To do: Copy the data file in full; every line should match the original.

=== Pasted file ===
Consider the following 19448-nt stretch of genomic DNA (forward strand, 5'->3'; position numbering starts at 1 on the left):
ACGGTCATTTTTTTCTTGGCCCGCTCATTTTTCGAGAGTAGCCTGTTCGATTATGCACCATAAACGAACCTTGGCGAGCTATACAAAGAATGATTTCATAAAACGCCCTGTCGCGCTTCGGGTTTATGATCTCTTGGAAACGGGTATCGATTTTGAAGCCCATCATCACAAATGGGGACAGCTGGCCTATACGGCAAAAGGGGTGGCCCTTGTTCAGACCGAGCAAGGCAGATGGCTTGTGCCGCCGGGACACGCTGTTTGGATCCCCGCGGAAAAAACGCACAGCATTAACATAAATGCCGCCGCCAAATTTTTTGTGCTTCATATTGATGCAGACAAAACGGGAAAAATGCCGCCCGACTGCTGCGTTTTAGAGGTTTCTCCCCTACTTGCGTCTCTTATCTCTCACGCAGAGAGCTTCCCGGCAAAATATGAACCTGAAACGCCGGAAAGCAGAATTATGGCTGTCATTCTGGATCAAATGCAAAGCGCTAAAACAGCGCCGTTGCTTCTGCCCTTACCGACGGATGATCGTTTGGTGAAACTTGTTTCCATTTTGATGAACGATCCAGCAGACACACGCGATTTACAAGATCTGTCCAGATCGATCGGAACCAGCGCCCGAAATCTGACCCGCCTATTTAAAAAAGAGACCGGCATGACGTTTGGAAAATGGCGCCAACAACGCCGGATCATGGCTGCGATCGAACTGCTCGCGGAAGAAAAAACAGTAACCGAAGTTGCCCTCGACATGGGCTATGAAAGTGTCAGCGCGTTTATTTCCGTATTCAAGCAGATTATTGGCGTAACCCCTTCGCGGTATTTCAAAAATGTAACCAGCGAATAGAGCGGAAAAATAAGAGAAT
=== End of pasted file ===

Consider the following 19448-nt stretch of genomic DNA (forward strand, 5'->3'; position numbering starts at 1 on the left):
ACGGTCATTTTTTTCTTGGCCCGCTCATTTTTCGAGAGTAGCCTGTTCGATTATGCACCATAAACGAACCTTGGCGAGCTATACAAAGAATGATTTCATAAAACGCCCTGTCGCGCTTCGGGTTTATGATCTCTTGGAAACGGGTATCGATTTTGAAGCCCATCATCACAAATGGGGACAGCTGGCCTATACGGCAAAAGGGGTGGCCCTTGTTCAGACCGAGCAAGGCAGATGGCTTGTGCCGCCGGGACACGCTGTTTGGATCCCCGCGGAAAAAACGCACAGCATTAACATAAATGCCGCCGCCAAATTTTTTGTGCTTCATATTGATGCAGACAAAACGGGAAAAATGCCGCCCGACTGCTGCGTTTTAGAGGTTTCTCCCCTACTTGCGTCTCTTATCTCTCACGCAGAGAGCTTCCCGGCAAAATATGAACCTGAAACGCCGGAAAGCAGAATTATGGCTGTCATTCTGGATCAAATGCAAAGCGCTAAAACAGCGCCGTTGCTTCTGCCCTTACCGACGGATGATCGTTTGGTGAAACTTGTTTCCATTTTGATGAACGATCCAGCAGACACACGCGATTTACAAGATCTGTCCAGATCGATCGGAACCAGCGCCCGAAATCTGACCCGCCTATTTAAAAAAGAGACCGGCATGACGTTTGGAAAATGGCGCCAACAACGCCGGATCATGGCTGCGATCGAACTGCTCGCGGAAGAAAAAACAGTAACCGAAGTTGCCCTCGACATGGGCTATGAAAGTGTCAGCGCGTTTATTTCCGTATTCAAGCAGATTATTGGCGTAACCCCTTCGCGGTATTTCAAAAATGTAACCAGCGAATAGAGCGGAAAAATAAGAGAAT